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best-known “think tank” — one of hundreds of publicpolicy centres that have sprouted like dandelions across North America. Think tanks originated in the early 1900s, when industrialists created institutions dedicated to social and economic research, in the belief that science could improve government decision-making. (In 1921, a think tank convinced the United States to adopt a national budget system.) More appeared during the Cold War to analyze nuclear-weapons strategy. But in the 1970s, right-wing “advocacy” think tanks arose mainly to critique the administrations of Jimmy Carter, Pierre Trudeau and Dave Barrett, and big-government policies like the ALR. Since then, the Fraser Institute has become a BC phenomenon, with offices across the country, a staff of nearly 100 and more than 7,000 media citations a year worldwide. At its recent 35th-anniversary gala ($350 a ticket), the honorary chair was Gordon Campbell. To some, such growth is sinister. In a new book, Not a Conspiracy Theory: How Business Propaganda Hijacks Democracy, Simon Fraser University lecturer Donald Gutstein argues that think tanks have steadily eroded public confidence in government, and driven North American politics to the right. “The whole system is media-driven,” says Gutstein, who identifies a continental network of libertarian policy centres (Diane Katz came to BC from a think tank in Michigan) that groom and train armies of speakers, flooding the airwaves with reports touting private education, unfettered free trade and environmental self-regulation. “If a real-estate board says, ‘We need to get rid of the ALR,’ everyone says, ‘We know why you want to do that,’ ” observes Gutstein. “But if the Fraser Institute says it, and has a study with numbers, we’re more likely to believe it.” Such studies are funded out of the institute’s annual budget of $14-million, mainly derived from tax-deductible donations; its board of directors includes developers, oil and mining executives and health-care merchants. Sometimes the benefactors are controversial: as Gutstein learned from U.S. tobacco-lawsuit documents, when Victoria imposed North America’s first total no-smoking bylaw in 2000 and other cities followed, the institute solicited cash from British American Tobacco, citing previous donations from Rothmans and Philip Morris and trumpeting its research denying links between second-hand smoke and cancer. Even today, I note, the institute insists that smoking has declined thanks to people freely embracing healthier lifestyles — because it doesn’t want anyone thinking Victoria’s bylaw achieved a public good. Well, so what? As Gutstein admits in his book, despite decades of Fraser Institute bumf, surveyed Canadians remain keen on preserving peace, order, and good government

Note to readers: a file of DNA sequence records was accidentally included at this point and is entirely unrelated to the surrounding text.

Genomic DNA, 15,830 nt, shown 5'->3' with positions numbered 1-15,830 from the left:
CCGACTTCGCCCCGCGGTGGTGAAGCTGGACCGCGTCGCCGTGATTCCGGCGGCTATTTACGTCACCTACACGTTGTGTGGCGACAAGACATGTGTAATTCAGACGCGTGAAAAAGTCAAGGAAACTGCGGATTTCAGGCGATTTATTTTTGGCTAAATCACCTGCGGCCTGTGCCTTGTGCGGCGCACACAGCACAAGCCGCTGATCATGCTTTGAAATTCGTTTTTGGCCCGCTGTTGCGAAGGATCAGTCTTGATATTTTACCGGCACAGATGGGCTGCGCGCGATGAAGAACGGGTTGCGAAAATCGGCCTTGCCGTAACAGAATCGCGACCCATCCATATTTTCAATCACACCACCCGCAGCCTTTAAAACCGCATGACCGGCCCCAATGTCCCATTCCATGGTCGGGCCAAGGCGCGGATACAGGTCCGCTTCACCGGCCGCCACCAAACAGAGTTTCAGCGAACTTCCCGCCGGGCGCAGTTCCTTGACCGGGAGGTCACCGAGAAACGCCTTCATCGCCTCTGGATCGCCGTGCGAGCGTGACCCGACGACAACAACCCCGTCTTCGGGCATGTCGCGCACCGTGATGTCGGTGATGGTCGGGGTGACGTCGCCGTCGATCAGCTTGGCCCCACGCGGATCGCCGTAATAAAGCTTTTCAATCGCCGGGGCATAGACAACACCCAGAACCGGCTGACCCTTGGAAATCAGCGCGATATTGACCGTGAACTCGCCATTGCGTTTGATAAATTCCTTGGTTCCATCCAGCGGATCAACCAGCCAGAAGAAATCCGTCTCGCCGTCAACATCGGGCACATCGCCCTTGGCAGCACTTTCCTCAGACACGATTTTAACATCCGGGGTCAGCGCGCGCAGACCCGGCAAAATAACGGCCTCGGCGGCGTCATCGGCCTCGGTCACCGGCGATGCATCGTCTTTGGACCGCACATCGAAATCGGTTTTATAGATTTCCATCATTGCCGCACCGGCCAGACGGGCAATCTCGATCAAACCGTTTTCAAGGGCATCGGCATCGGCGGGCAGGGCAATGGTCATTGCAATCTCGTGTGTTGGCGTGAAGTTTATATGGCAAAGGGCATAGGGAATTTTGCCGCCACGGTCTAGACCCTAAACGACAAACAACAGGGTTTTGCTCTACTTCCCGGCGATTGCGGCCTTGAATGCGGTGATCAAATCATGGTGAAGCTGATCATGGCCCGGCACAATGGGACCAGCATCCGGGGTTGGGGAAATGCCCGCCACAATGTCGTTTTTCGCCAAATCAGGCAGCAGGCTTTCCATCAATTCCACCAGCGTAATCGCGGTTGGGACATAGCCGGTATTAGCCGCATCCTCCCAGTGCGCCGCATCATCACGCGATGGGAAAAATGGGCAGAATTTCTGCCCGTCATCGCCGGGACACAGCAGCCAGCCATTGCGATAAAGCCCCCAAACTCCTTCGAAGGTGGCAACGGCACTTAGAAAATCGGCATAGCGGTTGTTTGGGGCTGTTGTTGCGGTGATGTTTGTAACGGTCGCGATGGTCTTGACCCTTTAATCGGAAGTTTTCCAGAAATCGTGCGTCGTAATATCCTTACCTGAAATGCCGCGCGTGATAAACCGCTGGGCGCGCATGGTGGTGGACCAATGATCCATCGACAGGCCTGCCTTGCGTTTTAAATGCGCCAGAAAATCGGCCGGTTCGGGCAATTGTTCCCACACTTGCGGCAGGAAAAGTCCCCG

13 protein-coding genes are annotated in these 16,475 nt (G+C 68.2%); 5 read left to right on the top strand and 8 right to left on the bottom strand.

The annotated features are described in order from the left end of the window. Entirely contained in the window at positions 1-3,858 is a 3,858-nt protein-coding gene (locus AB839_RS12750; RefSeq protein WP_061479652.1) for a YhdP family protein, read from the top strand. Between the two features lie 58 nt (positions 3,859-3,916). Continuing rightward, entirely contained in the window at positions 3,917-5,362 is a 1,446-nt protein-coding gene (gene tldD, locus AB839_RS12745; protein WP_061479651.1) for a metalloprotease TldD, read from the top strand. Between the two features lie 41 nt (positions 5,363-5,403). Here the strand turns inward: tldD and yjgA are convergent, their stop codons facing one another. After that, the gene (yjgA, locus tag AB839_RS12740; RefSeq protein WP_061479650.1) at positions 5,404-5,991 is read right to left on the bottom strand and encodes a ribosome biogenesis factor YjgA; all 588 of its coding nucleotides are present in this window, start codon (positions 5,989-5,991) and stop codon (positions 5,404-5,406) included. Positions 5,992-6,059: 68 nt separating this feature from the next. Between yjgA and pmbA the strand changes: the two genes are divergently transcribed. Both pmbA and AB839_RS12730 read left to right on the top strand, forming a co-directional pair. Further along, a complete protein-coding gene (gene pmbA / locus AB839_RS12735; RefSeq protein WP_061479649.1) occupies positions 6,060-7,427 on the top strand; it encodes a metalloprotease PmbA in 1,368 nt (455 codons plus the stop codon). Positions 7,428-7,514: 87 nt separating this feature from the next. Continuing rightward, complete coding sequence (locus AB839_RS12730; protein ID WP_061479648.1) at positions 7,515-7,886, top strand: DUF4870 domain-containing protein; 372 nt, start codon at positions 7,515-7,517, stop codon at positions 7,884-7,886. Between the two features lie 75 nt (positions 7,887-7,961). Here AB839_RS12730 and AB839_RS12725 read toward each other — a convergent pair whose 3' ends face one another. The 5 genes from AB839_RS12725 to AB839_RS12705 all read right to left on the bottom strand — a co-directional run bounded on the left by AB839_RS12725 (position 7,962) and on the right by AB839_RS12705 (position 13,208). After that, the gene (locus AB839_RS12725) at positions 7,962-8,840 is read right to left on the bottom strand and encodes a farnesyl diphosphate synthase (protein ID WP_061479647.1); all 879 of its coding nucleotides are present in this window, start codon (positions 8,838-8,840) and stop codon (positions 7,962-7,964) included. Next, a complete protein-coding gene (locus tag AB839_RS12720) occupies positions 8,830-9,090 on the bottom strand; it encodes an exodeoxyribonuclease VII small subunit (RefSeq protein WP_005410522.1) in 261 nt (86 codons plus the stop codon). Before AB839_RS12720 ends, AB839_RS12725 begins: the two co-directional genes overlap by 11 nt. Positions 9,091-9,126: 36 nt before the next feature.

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Life’s brighter under the sun © Sun Life Assurance Company of Canada, 2009. Mutual funds offered by Sun Life Financial Investment Services (Canada) Inc.

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Profile for Boulevard Magazine

Boulevard Magazine - January/February 2010 Issue  

BOULEVARD MAGAZINE is designed to capture the personality, culture and vitality that is Victoria by focusing on the Arts, People, Trends, Fo...

Boulevard Magazine - January/February 2010 Issue  

BOULEVARD MAGAZINE is designed to capture the personality, culture and vitality that is Victoria by focusing on the Arts, People, Trends, Fo...

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